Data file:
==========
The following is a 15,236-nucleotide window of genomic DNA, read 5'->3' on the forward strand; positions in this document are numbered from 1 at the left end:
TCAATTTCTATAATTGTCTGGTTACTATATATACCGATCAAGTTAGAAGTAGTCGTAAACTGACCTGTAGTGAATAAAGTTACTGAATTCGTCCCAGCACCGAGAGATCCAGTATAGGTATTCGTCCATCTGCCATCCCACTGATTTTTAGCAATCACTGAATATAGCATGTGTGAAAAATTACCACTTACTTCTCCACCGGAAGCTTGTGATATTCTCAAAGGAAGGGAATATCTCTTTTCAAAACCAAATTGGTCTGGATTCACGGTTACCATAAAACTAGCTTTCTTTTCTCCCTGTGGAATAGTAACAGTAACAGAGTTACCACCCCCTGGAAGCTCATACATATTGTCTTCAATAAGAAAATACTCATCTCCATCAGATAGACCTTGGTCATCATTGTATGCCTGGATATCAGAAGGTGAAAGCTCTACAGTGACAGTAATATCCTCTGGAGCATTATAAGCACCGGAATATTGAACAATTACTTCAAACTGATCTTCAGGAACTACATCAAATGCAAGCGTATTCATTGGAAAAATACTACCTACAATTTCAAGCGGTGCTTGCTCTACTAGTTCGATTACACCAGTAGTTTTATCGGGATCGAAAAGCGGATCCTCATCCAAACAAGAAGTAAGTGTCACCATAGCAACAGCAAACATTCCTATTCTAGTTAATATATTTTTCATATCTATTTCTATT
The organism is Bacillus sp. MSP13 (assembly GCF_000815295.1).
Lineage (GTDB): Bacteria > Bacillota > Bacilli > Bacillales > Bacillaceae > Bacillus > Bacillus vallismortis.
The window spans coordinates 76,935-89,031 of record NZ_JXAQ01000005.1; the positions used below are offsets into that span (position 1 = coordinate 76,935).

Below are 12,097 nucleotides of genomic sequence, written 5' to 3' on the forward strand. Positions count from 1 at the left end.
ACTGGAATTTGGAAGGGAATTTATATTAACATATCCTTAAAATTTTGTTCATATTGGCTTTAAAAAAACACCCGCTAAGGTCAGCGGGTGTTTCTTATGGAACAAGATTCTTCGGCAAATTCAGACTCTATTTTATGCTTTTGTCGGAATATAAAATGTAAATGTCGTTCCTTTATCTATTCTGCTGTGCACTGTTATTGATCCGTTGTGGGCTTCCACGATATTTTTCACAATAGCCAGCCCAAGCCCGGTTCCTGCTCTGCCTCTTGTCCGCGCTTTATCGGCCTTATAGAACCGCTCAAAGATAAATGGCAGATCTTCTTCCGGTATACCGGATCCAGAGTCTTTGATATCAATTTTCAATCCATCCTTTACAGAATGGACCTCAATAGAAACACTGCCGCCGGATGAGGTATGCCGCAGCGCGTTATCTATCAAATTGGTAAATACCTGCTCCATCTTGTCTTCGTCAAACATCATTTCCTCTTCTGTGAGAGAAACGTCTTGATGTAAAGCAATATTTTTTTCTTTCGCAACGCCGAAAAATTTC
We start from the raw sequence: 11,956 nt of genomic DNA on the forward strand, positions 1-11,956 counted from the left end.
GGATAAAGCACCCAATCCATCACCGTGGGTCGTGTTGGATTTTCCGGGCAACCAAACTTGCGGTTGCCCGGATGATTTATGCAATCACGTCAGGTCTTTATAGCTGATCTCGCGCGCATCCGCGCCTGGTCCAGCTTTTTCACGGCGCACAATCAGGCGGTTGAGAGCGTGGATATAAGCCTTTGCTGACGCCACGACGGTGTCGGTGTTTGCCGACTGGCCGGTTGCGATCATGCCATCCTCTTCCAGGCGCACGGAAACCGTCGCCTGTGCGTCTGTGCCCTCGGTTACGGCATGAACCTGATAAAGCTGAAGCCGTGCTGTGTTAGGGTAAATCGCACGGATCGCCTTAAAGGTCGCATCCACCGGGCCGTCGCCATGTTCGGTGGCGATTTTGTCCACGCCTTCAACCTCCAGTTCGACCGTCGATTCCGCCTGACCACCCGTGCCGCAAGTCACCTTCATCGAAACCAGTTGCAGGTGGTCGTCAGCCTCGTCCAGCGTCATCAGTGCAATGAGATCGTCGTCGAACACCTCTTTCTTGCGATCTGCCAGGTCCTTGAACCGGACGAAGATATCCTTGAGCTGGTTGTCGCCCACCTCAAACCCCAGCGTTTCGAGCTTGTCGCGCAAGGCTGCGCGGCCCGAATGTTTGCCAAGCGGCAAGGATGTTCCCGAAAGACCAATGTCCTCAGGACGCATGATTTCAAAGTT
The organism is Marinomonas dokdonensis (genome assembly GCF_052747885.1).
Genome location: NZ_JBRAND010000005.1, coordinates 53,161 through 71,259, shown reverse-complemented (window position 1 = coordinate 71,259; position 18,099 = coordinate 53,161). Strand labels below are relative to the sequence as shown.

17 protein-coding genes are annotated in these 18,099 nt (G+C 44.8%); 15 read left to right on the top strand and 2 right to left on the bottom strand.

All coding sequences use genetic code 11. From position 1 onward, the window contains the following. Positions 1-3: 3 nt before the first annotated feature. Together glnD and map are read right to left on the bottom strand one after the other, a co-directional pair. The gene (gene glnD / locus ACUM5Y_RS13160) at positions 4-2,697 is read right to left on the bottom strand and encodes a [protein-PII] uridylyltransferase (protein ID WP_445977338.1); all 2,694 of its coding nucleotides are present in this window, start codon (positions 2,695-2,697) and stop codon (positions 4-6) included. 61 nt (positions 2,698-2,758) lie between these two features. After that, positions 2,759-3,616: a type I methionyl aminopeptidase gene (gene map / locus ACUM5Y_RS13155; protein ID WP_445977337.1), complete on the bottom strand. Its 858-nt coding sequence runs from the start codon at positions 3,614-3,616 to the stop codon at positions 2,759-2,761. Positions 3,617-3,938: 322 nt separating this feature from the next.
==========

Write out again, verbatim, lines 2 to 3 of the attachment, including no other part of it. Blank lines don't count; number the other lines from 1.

TCAATTTCTATAATTGTCTGGTTACTATATATACCGATCAAGTTAGAAGTAGTCGTAAACTGACCTGTAGTGAATAAAGTTACTGAATTCGTCCCAGCACCGAGAGATCCAGTATAGGTATTCGTCCATCTGCCATCCCACTGATTTTTAGCAATCACTGAATATAGCATGTGTGAAAAATTACCACTTACTTCTCCACCGGAAGCTTGTGATATTCTCAAAGGAAGGGAATATCTCTTTTCAAAACCAAATTGGTCTGGATTCACGGTTACCATAAAACTAGCTTTCTTTTCTCCCTGTGGAATAGTAACAGTAACAGAGTTACCACCCCCTGGAAGCTCATACATATTGTCTTCAATAAGAAAATACTCATCTCCATCAGATAGACCTTGGTCATCATTGTATGCCTGGATATCAGAAGGTGAAAGCTCTACAGTGACAGTAATATCCTCTGGAGCATTATAAGCACCGGAATATTGAACAATTACTTCAAACTGATCTTCAGGAACTACATCAAATGCAAGCGTATTCATTGGAAAAATACTACCTACAATTTCAAGCGGTGCTTGCTCTACTAGTTCGATTACACCAGTAGTTTTATCGGGATCGAAAAGCGGATCCTCATCCAAACAAGAAGTAAGTGTCACCATAGCAACAGCAAACATTCCTATTCTAGTTAATATATTTTTCATATCTATTTCTATT
The organism is Bacillus sp. MSP13 (assembly GCF_000815295.1).